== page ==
This will make it into a single 110V AC phase bus bar basically.. I don't see how this can be an issue.. there is no 2 sides to this.. its 1 solid 110V HOT line..

    Just need to install a GROUND terminal block.. and the neutral block is isolated and sitting there already as well..

    For less than $30 (for the simple box) I can't really complain..
  • inetdoginetdog Solar Expert Posts: 3,123 ✭✭✭✭
    Re: Inverter and 2 way switches.. and possible issues..??
    ywhic wrote: »
    In this box that hold 6 breakers (or 6 tandems).. you will see how I jumped the phases together..

    connectLOADhots.jpg

    I will be using some 2 AWG to jump them in the 110 AC box.. (this box was used for my panels but I plan on using the SAME box..)

    This will make it into a single 110V AC phase bus bar basically.. I don't see how this can be an issue.. there is no 2 sides to this.. its 1 solid 110V HOT line..

    Just need to install a GROUND terminal block.. and the neutral block is isolated and sitting there already as well..

    For less than $30 (for the simple box) I can't really complain..

    The potential problem comes with the neutral block and its connections to the supply. In a 100Amp 220 box, that neutral bar is rated for 100Amps (as would be obtained when the load is all on one leg of the 220 supply.) If you feed the same input waveform to both sides of the 220 volt bus, the current in the neutral could be as much as 200Amps.

    As long as the box is oversized compared to your actual loads (that is your total 120 volt load is less than 100Amps, for example), then this will not cause a problem. It will still not be a "legal" use of that equipment, but it will work.

    You can keep the total current to 100Amps either by feeding the box from a single 100Amp breaker, or by putting a main breaker of 50Amp 220 rating in the panel.
    SMA SB 3000, old BP panels.
  • CariboocootCariboocoot Banned Posts: 17,615 ✭✭
    Re: Inverter and 2 way switches.. and possible issues..??

    :confused:
    Am I the only one who understands his power source is a 2kW inverter? How is he going to overload 100 Amp bus bars with something that's only capable of putting out <20 Amps?

    Try to stay focused on the topic at hand, please.
  • icarusicarus Solar Expert Posts: 5,156 ✭✭✭✭
    Re: Inverter and 2 way switches.. and possible issues..??

    Fact is though 'Coot, we don't know the rating of the load center he is using. It is looking like 50 amp load centre, so a 2 kw inverter would certainly not over load the load centre.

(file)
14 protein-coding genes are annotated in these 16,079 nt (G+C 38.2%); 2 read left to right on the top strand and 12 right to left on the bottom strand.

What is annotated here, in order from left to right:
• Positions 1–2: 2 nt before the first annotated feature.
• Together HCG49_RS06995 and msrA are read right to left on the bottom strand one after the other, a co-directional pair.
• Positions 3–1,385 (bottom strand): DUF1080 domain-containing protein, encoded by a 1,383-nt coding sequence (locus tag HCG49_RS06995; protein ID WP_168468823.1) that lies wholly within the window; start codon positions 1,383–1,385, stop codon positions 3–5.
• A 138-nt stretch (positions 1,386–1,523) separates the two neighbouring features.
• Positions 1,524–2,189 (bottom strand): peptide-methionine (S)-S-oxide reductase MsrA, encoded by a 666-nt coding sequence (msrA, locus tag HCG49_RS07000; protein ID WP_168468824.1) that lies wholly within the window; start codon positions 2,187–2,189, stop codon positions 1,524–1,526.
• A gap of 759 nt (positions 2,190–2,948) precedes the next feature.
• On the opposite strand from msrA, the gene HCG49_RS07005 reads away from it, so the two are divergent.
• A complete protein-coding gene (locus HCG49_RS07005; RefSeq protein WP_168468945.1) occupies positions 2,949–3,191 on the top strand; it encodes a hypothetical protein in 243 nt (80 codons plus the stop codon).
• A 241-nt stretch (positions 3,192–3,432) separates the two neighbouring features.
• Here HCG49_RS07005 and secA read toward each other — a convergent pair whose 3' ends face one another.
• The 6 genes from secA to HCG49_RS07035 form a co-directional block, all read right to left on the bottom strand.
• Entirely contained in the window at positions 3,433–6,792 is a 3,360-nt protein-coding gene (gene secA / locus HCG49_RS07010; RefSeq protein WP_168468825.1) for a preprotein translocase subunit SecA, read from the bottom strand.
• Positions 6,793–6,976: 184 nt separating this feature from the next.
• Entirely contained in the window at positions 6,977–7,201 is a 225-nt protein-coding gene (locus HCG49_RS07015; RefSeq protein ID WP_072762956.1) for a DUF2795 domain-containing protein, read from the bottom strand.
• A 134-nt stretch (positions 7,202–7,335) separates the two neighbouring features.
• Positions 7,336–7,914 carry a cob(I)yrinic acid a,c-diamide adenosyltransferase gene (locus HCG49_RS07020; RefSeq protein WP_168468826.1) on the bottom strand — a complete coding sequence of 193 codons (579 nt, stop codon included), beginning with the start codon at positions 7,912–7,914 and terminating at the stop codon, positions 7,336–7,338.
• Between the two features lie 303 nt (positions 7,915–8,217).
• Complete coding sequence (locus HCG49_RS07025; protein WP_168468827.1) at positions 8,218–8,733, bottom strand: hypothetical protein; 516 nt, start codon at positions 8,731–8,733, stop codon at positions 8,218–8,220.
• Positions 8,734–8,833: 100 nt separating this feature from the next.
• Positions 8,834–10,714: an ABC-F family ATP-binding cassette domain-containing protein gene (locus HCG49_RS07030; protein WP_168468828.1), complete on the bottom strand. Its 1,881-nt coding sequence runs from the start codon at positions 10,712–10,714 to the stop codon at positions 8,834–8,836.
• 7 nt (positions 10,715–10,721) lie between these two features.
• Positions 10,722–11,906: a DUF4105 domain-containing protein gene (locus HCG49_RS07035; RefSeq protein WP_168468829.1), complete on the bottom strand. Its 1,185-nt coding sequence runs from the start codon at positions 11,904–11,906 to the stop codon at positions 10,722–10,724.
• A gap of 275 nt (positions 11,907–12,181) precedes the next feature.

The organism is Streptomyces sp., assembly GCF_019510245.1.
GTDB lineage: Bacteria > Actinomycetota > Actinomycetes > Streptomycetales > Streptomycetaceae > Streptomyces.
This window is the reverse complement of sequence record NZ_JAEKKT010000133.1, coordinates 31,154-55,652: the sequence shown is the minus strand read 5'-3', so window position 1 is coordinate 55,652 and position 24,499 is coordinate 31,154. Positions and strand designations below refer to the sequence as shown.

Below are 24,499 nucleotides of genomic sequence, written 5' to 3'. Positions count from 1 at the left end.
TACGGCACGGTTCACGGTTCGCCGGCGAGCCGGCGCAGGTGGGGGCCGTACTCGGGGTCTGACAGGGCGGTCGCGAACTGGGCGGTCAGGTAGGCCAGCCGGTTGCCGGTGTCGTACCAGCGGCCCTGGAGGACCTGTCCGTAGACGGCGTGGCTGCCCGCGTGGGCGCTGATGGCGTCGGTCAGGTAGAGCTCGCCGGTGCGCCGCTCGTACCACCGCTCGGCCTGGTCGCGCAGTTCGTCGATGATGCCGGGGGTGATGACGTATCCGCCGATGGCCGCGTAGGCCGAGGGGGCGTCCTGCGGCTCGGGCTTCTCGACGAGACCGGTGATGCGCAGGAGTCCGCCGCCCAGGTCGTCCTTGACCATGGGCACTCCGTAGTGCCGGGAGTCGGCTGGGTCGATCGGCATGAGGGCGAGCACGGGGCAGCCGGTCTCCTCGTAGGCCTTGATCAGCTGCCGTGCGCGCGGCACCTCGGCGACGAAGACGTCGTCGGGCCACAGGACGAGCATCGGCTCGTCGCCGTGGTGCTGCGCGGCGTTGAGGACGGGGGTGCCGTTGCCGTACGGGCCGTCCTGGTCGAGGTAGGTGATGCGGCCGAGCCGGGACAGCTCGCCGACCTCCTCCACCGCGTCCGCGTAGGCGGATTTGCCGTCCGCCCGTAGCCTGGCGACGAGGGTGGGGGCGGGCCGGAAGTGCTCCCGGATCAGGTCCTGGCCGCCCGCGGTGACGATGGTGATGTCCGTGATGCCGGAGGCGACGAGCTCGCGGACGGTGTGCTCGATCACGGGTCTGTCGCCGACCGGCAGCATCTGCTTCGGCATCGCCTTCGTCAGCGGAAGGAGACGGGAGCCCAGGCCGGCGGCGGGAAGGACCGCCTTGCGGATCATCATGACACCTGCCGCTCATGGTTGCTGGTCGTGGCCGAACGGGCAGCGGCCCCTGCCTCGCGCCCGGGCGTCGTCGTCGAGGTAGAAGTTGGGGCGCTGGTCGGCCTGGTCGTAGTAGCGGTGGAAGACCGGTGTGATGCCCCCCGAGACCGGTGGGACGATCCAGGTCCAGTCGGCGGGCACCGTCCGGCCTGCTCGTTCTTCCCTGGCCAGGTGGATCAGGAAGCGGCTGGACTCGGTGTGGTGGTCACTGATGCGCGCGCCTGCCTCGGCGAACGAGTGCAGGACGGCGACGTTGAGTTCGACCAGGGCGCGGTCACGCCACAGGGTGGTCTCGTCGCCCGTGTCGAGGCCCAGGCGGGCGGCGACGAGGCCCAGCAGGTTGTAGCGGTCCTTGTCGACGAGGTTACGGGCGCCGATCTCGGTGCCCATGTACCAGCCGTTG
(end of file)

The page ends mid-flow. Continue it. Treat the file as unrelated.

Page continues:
Tony
  • Blackcherry04Blackcherry04 Solar Expert Posts: 2,490 ✭✭✭
    Re: Inverter and 2 way switches.. and possible issues..??

    It looks like the Jumper is one from one of the hot legs to the ground buss.
  • CariboocootCariboocoot Banned Posts: 17,615 ✭✭
    Re: Inverter and 2 way switches.. and possible issues..??
    icarus wrote: »
    Fact is though 'Coot, we don't know the rating of the load center he is using. It is looking like 50 amp load centre, so a 2 kw inverter would certainly not over load the load centre.

    Tony

    Have you ever seen a load center rated for less than 20 Amps? I haven't.
    Fact is I use a Square D 100 Amp 240/120 six breaker load center for this same purpose and have the two sides jumpered and I know for an absolute fact there is no chance that my 3.5 kW inverter will ever overload it under any circumstances. It simply is not possible.

    And again I will state that the inverter will fault before any 15 Amp breaker trips.
  • ywhicywhic Solar Expert Posts: 612 ✭✭
    Re: Inverter and 2 way switches.. and possible issues..??
    It looks like the Jumper is one from one of the hot legs to the ground buss.

    Poor photo angle.. I assure you the wire is going over and around that other side to the bottom + side..

    The neutral bar is the one on top..

    Yes it is a 100 amp load center.. QO612L100

    Correct I am running a single 2000w Pure Sine Inverter.. and if at some point I would add a 2nd 2000w unit I would undo the jumper, and just plug in the 2nd unit to that SIDE only..

    so 3 circuits on 1 leg.. and 3 circuits on another.. again just 20 amps max per circuit.. well under the 50 amps 'per + leg'..

    I don't think having all the neutrals ride into the same neutral bus bar would be an issue.. would it??

    Obviously all the GROUNDS would also feed a GROUND terminal bar (not pictured)..
  • inetdoginetdog Solar Expert Posts: 3,123 ✭✭✭✭
    Re: Inverter and 2 way switches.. and possible issues..??
    ywhic wrote: »

    so 3 circuits on 1 leg.. and 3 circuits on another.. again just 20 amps max per circuit.. well under the 50 amps 'per + leg'..

    I don't think having all the neutrals ride into the same neutral bus bar would be an issue.. would it??

    Obviously all the GROUNDS would also feed a GROUND terminal bar (not pictured)..

    Okay, a 100Amp 220 volt load center is designed for 100 Amps on each phase.

    You do not even need to worry about 50 Amps on the neutral, that limit is actually 100 also.
    SMA SB 3000, old BP panels.